Alec Flett pointed us to an interesting article about breaking down artifical barriers between file types and instead managing information around the notion of Content Types:
On Nov 16, 2005, at 9:09 AM, Alec Flett wrote:
A geeky view (even found it on slashdot today) on viewing data rather than files. Seems like, given this guy's definition, Chandler is supposed to be the ultimate "Type Manager"
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Open Source Applications Foundation "Design" mailing list
What does this mean for Chandler?
Interesting perspective on the issue Alec.
I think Chandler is actually proposing to go one step further. We're not only getting rid of the notion of "file types":
- song.wav file versus
- song.mp3 file versus
- song.aiff file...
All of which are simply different formats of the same "Content type: Music"...which is what you're really interested in as an user.
We also want the user to be able to define what the specific piece of content means to them...by defining them in terms of Chandler Kinds, which are based on human semantics rather than content types per se.
While there is some overlap between "Content type" as defined in this article (if I am interpreting it correctly) and Chandler Kinds, I think the two concepts are still essentially orthogonal to one another.
So for a Musician, some items of the "Content type: Music" might actually be of the Chandler Kind: Resources (music I create and work on) in the same way Word documents are Resources for a Lawyer or a Writer. While other music items will just be of the Chandler Kind: Media (music I listen to for fun), the way it is for most people.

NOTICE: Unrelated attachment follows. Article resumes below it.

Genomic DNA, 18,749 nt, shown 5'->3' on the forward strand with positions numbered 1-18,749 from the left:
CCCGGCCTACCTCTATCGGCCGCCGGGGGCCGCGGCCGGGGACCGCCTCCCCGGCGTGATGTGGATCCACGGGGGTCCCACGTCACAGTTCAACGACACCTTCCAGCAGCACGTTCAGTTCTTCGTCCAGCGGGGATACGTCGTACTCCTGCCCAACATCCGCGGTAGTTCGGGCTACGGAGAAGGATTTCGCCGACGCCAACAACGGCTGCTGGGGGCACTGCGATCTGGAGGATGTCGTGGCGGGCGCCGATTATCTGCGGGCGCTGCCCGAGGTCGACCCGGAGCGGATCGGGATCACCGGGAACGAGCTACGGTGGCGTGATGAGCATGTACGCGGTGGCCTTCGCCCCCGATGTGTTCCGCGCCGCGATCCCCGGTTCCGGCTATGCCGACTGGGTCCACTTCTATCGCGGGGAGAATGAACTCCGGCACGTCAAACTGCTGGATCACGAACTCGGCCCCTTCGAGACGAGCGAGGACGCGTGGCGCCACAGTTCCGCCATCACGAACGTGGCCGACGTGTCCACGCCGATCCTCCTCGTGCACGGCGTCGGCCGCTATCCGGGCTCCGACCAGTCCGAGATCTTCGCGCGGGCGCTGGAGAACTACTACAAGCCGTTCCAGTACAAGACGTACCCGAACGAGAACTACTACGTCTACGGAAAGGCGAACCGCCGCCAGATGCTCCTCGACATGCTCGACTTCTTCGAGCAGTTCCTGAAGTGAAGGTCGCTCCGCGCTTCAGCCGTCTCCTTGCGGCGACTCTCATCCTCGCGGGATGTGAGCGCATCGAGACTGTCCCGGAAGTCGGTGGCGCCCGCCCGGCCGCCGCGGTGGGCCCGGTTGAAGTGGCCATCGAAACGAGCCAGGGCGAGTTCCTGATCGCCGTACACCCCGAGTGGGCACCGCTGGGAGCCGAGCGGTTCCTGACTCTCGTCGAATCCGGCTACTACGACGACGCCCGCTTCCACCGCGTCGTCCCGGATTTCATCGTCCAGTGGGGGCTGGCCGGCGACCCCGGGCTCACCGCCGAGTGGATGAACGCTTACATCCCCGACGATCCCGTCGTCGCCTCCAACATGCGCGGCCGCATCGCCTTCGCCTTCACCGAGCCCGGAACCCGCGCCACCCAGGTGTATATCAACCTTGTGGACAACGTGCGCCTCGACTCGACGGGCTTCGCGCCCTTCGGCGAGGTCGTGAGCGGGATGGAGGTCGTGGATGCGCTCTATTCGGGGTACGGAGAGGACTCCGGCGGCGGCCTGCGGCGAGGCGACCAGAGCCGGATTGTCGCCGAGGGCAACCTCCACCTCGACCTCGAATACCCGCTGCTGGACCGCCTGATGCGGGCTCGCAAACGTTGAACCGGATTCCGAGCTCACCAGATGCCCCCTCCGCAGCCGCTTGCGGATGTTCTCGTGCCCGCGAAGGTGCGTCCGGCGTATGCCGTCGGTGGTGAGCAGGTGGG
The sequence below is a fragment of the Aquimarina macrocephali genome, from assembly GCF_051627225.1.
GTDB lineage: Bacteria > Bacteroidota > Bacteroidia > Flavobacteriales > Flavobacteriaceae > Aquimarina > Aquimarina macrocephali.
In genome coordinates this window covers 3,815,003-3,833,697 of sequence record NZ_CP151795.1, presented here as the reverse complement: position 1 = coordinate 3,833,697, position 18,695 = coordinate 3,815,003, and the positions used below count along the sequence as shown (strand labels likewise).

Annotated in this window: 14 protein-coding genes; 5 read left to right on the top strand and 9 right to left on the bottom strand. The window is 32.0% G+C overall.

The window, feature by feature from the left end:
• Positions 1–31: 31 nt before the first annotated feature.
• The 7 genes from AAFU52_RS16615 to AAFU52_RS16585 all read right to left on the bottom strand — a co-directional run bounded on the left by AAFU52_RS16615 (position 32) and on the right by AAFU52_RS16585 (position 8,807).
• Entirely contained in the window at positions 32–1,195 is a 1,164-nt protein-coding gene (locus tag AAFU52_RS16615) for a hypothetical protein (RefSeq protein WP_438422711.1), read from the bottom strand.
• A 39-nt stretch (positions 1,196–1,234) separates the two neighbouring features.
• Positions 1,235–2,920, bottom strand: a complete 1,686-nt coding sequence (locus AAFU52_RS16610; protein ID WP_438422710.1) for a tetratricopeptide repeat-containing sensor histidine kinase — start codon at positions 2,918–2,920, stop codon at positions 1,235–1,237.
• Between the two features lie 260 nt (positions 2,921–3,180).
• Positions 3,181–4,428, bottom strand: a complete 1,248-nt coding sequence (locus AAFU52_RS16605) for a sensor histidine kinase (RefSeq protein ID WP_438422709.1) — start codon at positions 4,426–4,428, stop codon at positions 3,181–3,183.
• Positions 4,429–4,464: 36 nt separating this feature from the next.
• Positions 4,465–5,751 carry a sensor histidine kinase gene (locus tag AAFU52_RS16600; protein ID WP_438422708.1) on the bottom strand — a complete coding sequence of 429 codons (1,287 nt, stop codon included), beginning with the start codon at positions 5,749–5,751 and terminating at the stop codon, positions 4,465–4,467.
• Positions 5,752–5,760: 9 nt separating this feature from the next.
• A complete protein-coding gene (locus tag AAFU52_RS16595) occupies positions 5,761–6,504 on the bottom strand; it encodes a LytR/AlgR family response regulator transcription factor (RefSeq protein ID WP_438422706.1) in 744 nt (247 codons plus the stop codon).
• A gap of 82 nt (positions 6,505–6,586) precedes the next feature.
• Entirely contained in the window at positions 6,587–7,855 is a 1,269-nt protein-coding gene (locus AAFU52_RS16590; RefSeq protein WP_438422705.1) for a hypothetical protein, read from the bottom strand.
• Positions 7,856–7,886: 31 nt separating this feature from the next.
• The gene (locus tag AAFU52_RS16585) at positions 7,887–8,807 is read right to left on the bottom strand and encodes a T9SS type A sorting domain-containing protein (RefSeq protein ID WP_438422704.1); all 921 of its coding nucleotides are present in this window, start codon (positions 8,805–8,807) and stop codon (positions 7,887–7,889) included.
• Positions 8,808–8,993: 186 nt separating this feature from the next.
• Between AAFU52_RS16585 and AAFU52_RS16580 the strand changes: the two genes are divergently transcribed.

Similarly, for a Photographer, some items of the "Content type: Photo" will be of the Chandler Kind: Resources (photos for the Nestle ad campaign) whereas other items of the "Content type: Photo" will be of the Chandler Kind: Media (pictures from my birthday party).
In Chandler, Content type is still secondary to the human-centered Kind semantics of the Item.
This is especially true of Email, Email is a "Content type", but it isn't really semantically meaningful in and of itself. Email is simply a transport mechanism for lots of different Kinds of content. A draft of a complaint letter. Someone's contact information. A meeting invitation. A task request. A list of restaurant recommendations etc...Ergo, stamping :o)
Semantically meaningful ways to characterize email is to instead break it down into different Kinds of Communication:
- 1-off messages
- Multi-way discussions
- Agendas for meetings with people, et cetera.